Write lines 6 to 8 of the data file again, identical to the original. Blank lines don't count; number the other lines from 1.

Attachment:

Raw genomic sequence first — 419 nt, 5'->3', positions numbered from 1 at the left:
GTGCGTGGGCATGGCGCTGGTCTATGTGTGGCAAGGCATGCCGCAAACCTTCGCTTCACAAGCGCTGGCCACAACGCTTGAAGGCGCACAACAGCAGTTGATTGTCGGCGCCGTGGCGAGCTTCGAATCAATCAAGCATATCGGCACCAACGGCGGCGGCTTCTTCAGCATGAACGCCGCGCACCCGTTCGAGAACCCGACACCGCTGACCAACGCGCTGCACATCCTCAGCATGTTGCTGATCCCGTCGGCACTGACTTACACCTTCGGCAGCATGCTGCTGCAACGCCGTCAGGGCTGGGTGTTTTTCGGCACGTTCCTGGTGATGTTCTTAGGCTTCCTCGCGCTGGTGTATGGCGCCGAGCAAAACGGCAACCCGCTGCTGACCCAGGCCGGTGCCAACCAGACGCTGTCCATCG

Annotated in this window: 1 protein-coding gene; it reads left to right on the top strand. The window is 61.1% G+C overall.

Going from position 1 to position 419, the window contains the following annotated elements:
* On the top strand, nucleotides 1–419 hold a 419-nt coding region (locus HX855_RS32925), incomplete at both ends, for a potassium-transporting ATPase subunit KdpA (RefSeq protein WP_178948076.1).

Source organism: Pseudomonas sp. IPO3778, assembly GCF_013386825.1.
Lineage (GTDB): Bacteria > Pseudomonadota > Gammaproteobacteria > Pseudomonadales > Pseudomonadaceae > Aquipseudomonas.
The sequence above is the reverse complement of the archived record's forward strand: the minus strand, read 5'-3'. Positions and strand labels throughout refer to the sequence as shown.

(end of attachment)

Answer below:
Source organism: Pseudomonas sp. IPO3778, assembly GCF_013386825.1.
Lineage (GTDB): Bacteria > Pseudomonadota > Gammaproteobacteria > Pseudomonadales > Pseudomonadaceae > Aquipseudomonas.
The sequence above is the reverse complement of the archived record's forward strand: the minus strand, read 5'-3'. Positions and strand labels throughout refer to the sequence as shown.